Spreading Hate examines the evolution of the white power movement around the world, explaining its appeal and the threat it poses as well as many failures.
The modern white power movement is now a global, transnational phenomenon. In this sweeping, authoritative account, Daniel Byman traces the key moments in the white power movement’s evolution in the United States and around the world and then details its many facets today. Using a wide range of sources, Byman explodes several myths about white power terrorism and exposes dangerous gaps in current policies.
For almost two decades since 9/11, white supremacist terrorism has been relegated to a secondary concern in the US and Europe despite the fact that it was clearly metastasizing. This neglect has led to shocking episodes of violence from New Zealand to Norway to South Carolina and has eroded faith in Western democratic institutions. Because white power terrorists’ grievances echo mainstream debates and their violence often exacerbates polarization, their political impact can be inordinately high even if the body count is low. As Byman stresses, they are not a hide-bound movement seeking to turn back the clock, but are dynamic, drawing on ideas from around the world and exploiting the most cutting-edge technologies, especially social media.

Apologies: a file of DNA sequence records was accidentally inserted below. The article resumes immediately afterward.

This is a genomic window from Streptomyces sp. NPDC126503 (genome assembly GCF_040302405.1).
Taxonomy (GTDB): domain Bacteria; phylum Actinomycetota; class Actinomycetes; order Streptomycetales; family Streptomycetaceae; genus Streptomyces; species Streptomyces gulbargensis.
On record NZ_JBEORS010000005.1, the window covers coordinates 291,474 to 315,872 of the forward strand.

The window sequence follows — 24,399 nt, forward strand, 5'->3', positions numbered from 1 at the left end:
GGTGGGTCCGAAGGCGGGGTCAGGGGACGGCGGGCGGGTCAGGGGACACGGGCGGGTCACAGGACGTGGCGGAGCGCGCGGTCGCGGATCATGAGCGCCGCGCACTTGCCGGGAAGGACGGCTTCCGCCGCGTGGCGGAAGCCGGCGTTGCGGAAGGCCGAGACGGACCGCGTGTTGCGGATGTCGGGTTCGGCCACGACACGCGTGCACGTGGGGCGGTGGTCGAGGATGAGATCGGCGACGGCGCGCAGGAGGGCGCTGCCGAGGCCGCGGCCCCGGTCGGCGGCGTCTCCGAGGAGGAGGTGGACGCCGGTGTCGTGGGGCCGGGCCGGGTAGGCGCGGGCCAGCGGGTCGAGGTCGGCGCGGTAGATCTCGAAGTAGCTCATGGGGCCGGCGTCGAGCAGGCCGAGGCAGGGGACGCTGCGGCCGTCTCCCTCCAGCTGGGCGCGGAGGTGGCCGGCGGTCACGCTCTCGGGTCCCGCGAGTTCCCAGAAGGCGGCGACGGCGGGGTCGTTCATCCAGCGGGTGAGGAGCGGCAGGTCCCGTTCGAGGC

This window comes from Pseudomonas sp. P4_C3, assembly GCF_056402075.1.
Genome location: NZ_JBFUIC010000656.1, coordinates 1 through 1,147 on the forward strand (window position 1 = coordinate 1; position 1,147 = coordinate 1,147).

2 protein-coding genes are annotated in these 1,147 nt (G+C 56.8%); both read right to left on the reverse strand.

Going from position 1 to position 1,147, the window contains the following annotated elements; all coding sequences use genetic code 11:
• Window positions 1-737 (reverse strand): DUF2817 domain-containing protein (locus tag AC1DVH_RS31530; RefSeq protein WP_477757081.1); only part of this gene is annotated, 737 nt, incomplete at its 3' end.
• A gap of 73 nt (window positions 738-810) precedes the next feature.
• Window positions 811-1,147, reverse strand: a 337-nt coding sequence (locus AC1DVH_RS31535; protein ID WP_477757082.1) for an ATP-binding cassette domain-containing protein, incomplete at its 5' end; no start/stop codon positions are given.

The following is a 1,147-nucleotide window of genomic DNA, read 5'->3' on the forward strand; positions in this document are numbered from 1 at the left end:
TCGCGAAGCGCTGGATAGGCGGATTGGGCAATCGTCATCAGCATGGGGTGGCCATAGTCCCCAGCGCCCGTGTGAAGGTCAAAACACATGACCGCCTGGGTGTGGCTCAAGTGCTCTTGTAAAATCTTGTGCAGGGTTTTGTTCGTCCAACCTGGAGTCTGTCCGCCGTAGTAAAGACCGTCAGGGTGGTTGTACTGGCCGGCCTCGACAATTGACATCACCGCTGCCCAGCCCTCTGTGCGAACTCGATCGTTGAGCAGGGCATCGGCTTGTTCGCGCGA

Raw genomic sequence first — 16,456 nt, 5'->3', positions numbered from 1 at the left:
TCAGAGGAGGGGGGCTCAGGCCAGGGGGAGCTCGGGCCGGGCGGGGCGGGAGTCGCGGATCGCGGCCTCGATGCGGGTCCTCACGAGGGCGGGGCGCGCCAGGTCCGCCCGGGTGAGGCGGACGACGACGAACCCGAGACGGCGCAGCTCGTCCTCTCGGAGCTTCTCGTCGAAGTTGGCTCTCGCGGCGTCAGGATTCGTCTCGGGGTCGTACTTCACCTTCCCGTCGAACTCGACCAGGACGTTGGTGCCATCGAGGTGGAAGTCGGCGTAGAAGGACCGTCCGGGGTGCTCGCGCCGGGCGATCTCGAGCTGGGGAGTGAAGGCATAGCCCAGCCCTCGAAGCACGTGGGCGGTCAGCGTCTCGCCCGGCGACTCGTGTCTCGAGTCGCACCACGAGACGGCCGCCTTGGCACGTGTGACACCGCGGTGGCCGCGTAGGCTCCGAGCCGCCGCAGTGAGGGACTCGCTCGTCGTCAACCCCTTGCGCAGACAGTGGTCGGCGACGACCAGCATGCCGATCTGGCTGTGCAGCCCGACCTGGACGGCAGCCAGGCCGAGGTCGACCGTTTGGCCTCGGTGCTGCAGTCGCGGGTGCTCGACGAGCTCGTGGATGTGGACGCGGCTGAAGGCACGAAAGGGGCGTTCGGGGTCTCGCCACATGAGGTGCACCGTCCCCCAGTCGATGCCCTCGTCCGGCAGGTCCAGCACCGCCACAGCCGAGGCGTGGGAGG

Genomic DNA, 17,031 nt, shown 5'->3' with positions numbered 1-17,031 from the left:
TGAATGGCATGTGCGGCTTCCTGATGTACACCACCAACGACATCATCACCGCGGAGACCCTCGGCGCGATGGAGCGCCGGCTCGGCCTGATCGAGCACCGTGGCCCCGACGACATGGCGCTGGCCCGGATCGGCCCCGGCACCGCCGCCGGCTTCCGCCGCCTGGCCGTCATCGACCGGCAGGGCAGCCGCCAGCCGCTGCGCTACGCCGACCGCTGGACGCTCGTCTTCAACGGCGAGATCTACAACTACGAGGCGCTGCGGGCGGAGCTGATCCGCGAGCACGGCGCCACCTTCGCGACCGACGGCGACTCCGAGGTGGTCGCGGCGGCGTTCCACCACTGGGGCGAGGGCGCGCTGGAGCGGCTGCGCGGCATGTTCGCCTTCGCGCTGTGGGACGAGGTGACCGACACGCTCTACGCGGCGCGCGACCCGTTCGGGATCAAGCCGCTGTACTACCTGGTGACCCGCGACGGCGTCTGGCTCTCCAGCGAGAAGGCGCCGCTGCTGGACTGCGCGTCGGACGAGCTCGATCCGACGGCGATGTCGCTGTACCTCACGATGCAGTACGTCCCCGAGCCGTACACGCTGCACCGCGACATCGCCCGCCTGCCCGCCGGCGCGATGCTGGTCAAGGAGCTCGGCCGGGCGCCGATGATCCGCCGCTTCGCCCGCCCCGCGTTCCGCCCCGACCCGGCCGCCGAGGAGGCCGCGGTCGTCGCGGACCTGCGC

White power terrorists, however, have many weaknesses. They are divided, with poor leadership, and often attract the incompetent and the criminal as well as the dangerous and deluded. If governments act decisively and treat white power terrorism with the same urgency they use to manage jihadist violence, then the threat can be reduced. This will require aggressive law enforcement, international intelligence cooperation, crackdowns by technology companies, and other forceful steps. Considering policy solutions as well as synthesizing a vast body of scholarly research, Spreading Hate will be essential reading for anyone worried about this an increasingly networked movement that threatens to grow more dangerous in the years to come.